From Publishers Weekly
Fans of James Ellroy nostalgic for his gritty, cynical take on postwar Hollywood in such noir classics as L.A. Confidential and The Black Dahlia should enjoy Edgar-finalist Abbott’s second novel (after Die a Little). The author uses a less-celebrated real-life crimeâ€”the disappearance of actress Jean Spangler from Los Angeles in 1949â€”as her hook to spin a downbeat tale about a journalist-turned-studio-flack, Gil “Hop” Hopkins. Hop was with Spangler, a stunner but a second-rate acting talent, the last night she was seen, and harbors guilt over leaving her in the company of a famous acting and singing duo, Marv Sutton and Gene Merrel, who have a reputation for rough play. Hop’s efforts at amateur sleuthing unearth a blackmail ring and a possible mob connection to Spangler’s disappearance. Abbott deserves credit for resurrecting this virtually forgotten case and concocting a plausible fictional solution to a true crime.
From Publishers Weekly
In this uneven but engaging collection of essays, 50 writers recall their most memorable concert experience, spanning about 50 years of popular music history. Manning does a great job of collecting a diverse range of writers and musicians for this project, and his sequencing has the intuitive logic of a well considered set list. Though the book is chronological, the parallel movements of different musical eras are allowed to bump up against each other in fascinating ways, such as when the smooth showmanship of Billy Joel gives way to the raw violence of X in 1979. The pieces in this collection are most successful when they combine personal anecdotes with specific and original recollections of the band being profiled. Tracy Chevalier’s essay about seeing Queen in 1977 is a perfect evocation of experiencing live music for the first time, as she describes “the familiarity and yet also the strange rawness of the songs.” While the overall pace of the collection is slowed by “you had to be there” essays about a Bruce Springsteen show, Woodstock and other events, there are enough high points to satisfy a dedicated live music aficionado.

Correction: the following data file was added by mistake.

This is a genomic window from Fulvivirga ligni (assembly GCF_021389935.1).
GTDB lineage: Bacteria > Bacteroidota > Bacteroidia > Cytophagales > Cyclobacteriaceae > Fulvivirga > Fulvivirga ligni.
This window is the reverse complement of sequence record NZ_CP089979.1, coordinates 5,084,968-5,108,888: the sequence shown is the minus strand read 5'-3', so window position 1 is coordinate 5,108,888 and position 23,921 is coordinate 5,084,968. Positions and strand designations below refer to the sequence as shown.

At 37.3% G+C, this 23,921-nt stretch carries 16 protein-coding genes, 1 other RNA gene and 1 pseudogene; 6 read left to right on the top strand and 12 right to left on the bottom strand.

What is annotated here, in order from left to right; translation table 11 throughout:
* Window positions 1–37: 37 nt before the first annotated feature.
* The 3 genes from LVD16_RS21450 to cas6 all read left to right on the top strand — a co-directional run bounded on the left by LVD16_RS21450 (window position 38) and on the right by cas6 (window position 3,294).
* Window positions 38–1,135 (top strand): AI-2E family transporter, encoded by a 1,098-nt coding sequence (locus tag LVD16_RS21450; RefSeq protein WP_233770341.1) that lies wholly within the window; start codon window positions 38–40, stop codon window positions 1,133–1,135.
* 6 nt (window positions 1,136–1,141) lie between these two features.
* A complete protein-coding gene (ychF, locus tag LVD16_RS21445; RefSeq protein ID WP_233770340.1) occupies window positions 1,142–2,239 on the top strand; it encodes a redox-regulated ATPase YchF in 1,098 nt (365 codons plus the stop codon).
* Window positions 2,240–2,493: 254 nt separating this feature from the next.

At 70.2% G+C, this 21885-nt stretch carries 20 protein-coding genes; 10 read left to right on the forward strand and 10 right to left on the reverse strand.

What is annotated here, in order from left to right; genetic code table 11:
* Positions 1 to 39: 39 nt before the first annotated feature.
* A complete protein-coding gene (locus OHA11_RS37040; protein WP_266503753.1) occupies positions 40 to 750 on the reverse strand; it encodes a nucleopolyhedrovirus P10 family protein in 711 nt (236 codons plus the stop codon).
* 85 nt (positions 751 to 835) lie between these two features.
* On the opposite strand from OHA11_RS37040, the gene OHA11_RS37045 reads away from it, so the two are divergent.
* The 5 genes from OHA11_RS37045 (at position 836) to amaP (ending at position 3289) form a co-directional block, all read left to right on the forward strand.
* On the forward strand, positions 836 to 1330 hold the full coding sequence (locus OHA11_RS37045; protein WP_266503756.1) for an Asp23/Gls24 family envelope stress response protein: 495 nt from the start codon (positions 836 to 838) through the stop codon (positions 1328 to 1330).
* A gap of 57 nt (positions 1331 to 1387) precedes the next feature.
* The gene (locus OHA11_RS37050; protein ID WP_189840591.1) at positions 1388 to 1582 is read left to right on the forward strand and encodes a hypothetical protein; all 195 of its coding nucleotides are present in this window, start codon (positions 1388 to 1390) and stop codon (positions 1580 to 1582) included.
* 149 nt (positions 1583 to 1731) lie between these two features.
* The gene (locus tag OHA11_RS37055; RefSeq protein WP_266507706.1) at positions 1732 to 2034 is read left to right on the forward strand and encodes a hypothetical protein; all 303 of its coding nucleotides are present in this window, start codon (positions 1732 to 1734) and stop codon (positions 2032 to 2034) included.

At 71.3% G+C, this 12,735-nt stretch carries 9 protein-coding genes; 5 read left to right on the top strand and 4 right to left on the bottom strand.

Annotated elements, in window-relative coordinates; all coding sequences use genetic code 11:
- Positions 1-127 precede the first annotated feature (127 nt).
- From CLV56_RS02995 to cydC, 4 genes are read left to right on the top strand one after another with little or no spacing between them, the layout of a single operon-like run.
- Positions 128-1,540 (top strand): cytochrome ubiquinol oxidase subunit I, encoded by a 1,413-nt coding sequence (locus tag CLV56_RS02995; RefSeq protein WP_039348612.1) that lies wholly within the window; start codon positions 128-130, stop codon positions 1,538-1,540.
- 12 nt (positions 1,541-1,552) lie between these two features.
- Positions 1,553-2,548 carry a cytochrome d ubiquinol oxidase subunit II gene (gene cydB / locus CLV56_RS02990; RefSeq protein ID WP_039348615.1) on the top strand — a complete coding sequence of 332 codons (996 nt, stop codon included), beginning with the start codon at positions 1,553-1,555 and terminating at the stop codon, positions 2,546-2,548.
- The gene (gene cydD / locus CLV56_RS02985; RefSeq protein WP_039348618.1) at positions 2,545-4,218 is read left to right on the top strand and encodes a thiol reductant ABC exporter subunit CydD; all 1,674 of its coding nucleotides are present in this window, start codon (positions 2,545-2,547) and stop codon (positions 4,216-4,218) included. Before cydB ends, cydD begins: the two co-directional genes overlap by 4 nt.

When Muddy Waters came to London at the start of the 1960s, a kid from Boston called Joe Boyd was his tour manager; when Dylan went electric at the Newport Festival, Joe Boyd was plugging in his guitar; when the summer of love got going, Joe Boyd was running UFO, the coolest club in London; when a bunch of club regulars called Pink Floyd recorded their first single, Joe Boyd was the producer; when a young songwriter named Nick Drake wanted to give his demo tape to someone, he chose Joe Boyd.
More than any previous sixties music autobiography, Joe Boyd’s White Bicycles offers the real story of what it was like to be there at the time. As well as the sixties heavy-hitters, this book also offers wonderfully vivid portraits of a whole host of other musicians: everyone from the great jazzman Coleman Hawkins to the folk diva Sandy Denny, Lonnie Johnson to Eric Clapton, Sister Rosetta Tharpe to Fairport Convention.